Black & Tans Under Attack from Irish Rebels in Tipperary, 1920

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Squad of Black & Tans under attack from Irish Rebels during the War Of Independence, Tipperary, 1920. 

The Black and Tans were British reinforcements during the Irish War of Independence. The vast majority were unemployed former soldiers from Great Britain who fought in World War One. They were brought to Ireland to help the overstretched R.I.C. maintain control and suppress the Irish Republican Army. The nickname "Black and Tans" arose from the colours of the improvised uniforms they initially wore, a mixture of dark green RIC (which appeared black) and khaki British Army.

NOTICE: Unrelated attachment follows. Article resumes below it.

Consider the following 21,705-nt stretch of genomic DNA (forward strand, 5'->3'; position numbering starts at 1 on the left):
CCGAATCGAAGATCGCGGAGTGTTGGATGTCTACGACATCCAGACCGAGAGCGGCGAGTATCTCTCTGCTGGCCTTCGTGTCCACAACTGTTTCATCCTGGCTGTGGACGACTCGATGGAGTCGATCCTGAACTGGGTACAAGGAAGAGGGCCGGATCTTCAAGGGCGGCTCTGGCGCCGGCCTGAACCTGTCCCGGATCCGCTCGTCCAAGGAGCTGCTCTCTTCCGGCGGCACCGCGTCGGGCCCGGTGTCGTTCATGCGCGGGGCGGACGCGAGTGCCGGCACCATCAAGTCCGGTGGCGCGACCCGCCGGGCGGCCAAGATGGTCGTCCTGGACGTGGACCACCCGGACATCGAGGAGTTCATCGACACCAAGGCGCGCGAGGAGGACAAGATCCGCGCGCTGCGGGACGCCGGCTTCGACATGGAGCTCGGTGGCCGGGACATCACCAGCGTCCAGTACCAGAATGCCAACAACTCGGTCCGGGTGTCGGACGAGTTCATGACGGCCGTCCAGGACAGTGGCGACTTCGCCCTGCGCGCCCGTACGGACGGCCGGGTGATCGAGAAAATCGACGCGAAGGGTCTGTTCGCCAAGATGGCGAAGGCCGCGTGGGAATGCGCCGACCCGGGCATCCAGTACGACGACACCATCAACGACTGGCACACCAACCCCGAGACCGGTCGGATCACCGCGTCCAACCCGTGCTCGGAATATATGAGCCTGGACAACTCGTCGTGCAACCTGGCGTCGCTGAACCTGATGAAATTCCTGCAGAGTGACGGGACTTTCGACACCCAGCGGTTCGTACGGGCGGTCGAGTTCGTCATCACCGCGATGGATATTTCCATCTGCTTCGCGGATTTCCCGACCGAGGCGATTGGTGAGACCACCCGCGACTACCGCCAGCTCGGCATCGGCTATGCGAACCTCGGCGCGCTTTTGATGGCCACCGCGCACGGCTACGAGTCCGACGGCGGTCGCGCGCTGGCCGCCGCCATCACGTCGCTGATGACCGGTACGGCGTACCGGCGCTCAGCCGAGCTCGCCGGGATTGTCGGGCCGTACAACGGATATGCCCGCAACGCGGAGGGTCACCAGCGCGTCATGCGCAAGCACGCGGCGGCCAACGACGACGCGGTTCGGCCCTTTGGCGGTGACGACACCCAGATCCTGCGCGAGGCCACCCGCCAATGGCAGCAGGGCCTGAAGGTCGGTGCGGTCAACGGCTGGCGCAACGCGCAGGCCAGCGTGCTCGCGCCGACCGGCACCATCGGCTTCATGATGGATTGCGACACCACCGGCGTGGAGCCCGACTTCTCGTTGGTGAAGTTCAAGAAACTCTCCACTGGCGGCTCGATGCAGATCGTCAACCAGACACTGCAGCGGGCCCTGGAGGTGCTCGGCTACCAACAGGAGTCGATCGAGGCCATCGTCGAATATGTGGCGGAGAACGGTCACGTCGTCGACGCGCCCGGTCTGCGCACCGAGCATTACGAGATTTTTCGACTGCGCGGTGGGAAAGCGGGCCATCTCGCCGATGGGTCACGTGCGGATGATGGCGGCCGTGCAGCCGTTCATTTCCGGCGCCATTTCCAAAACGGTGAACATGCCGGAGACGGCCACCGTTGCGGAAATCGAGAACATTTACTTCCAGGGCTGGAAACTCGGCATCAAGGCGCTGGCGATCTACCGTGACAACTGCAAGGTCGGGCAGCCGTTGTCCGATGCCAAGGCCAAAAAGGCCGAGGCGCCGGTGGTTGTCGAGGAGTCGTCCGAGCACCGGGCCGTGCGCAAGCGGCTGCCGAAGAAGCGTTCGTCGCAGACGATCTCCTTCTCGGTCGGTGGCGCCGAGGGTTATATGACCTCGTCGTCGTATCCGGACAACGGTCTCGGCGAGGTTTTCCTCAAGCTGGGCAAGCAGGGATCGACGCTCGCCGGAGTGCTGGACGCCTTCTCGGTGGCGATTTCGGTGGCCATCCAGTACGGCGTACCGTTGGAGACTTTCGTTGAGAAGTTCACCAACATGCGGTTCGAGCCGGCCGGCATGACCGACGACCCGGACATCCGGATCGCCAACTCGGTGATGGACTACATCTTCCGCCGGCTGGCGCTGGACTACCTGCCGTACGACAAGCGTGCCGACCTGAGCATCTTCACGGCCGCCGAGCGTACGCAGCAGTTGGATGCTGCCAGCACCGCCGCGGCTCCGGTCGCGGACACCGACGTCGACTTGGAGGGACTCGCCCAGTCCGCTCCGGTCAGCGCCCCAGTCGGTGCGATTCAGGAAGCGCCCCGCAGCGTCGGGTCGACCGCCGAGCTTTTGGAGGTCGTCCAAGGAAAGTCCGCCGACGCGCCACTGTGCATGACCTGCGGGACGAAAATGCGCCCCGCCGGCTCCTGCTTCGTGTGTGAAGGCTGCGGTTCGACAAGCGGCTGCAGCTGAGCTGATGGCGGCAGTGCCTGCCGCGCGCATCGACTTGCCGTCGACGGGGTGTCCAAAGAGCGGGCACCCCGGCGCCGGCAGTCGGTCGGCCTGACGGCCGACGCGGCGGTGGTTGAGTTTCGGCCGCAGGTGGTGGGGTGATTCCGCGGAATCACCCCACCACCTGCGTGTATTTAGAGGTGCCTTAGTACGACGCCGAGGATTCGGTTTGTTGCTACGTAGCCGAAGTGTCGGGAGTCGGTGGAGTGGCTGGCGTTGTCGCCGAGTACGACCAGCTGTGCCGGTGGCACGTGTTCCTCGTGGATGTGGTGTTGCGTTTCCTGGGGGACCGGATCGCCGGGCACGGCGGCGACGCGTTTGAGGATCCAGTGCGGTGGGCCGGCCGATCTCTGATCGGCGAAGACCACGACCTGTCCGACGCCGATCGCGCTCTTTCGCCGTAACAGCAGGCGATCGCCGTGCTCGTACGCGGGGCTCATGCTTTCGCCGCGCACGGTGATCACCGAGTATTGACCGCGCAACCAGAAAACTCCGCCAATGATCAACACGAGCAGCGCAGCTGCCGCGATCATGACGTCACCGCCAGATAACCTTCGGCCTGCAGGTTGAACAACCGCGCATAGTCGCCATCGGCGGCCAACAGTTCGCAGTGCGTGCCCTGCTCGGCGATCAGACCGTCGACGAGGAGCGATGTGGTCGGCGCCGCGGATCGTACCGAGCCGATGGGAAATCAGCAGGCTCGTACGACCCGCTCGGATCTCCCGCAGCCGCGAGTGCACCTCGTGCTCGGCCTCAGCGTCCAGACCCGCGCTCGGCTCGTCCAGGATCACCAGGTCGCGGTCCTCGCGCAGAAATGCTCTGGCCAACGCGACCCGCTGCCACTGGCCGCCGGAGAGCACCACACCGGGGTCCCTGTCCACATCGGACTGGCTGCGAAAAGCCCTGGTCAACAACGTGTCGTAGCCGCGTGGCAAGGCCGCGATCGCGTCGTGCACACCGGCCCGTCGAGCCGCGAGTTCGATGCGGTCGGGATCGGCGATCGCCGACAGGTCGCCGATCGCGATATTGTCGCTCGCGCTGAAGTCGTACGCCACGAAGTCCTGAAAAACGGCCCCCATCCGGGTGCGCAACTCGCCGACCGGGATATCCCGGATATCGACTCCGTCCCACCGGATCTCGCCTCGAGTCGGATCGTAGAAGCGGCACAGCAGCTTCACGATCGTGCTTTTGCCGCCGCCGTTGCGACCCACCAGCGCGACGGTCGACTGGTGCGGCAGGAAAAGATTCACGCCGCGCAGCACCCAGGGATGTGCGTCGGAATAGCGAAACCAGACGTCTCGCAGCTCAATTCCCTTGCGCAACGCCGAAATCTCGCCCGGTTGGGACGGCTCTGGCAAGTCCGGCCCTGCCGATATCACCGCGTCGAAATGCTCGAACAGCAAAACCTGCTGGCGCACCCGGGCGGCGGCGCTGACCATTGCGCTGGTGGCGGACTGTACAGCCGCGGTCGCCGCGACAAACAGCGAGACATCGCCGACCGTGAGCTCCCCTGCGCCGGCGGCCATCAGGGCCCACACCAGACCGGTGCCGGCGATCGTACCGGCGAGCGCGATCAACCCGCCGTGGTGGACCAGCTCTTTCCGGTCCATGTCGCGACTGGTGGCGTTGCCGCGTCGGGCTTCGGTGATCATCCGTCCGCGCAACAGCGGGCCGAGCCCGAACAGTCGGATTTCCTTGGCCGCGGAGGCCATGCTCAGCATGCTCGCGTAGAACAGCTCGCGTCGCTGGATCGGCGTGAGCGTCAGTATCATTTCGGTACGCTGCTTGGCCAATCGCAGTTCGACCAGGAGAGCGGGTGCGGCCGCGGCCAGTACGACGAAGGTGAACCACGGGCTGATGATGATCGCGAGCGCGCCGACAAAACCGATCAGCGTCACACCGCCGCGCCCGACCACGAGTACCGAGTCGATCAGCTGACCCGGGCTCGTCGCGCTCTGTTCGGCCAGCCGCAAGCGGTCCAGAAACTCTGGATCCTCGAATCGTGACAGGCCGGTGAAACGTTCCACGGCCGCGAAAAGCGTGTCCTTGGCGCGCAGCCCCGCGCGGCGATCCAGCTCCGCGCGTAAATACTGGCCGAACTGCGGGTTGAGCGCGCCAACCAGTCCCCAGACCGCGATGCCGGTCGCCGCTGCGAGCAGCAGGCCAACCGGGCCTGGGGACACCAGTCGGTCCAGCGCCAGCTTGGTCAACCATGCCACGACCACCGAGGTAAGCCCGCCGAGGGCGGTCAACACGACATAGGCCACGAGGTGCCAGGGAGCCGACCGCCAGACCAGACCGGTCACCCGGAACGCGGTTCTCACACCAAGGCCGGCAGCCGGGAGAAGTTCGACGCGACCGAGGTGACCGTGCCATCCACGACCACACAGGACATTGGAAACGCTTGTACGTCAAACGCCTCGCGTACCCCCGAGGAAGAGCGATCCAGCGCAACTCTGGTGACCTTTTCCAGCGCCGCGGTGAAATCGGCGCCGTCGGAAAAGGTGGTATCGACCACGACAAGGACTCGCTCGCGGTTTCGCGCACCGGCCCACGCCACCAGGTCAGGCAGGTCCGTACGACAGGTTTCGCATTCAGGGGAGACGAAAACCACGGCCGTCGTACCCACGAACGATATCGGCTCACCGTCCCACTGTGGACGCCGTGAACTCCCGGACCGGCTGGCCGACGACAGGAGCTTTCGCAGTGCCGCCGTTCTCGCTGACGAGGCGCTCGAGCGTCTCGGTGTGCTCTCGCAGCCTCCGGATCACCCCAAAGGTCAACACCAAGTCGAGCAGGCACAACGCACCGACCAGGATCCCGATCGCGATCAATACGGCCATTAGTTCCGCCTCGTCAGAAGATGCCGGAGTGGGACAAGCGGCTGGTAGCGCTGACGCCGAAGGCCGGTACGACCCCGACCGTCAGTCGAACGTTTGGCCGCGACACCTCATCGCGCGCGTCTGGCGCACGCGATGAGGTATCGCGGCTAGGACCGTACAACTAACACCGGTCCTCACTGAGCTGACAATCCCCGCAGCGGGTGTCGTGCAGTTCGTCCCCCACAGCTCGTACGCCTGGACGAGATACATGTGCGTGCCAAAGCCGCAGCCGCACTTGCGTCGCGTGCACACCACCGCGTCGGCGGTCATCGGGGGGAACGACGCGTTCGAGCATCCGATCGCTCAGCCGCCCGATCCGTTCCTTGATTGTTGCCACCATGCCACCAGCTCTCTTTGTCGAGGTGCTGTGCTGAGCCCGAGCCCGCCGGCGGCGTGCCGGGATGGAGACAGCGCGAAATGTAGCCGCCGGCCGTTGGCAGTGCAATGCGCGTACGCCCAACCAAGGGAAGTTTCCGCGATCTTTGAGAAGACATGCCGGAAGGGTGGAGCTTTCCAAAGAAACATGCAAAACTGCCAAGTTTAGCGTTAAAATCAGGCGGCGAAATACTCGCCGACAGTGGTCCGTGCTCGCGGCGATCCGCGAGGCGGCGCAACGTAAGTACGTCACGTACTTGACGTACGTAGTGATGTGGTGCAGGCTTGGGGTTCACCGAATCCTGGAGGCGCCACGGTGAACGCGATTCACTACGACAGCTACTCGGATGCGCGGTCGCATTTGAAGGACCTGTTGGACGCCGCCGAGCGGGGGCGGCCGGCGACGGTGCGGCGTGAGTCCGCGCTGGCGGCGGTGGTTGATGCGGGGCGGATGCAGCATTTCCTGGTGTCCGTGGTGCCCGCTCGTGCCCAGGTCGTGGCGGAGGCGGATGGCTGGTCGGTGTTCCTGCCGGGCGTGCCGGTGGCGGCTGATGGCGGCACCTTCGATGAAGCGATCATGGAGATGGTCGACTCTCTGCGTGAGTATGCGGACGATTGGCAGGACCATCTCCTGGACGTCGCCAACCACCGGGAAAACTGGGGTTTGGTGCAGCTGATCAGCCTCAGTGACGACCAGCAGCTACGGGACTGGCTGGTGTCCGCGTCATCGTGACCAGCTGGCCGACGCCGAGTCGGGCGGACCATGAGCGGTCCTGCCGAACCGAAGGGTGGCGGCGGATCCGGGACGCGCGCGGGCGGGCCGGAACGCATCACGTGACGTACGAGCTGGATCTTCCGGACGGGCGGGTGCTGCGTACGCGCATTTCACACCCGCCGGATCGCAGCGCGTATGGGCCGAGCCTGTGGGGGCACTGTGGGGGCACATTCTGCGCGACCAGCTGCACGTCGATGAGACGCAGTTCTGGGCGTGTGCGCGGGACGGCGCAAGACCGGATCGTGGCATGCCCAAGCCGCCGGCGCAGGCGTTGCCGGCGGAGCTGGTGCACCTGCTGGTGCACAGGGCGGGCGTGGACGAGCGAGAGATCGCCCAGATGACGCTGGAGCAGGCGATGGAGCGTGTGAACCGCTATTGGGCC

The Black and Tans gained a reputation for police brutality and became notorious for reprisal attacks on civilians and civilian property, including extrajudicial killings, arson and looting. Their actions further swayed Irish public opinion against British rule, their actions also incited condemnation in Britain as well. The Irish held fast and small brigades of the IRA throughout the country would set up guerilla attacks on "the tans" at every opportunity. This was one such battle. Rare image. 

Dimensions: 16” X 10” approx.


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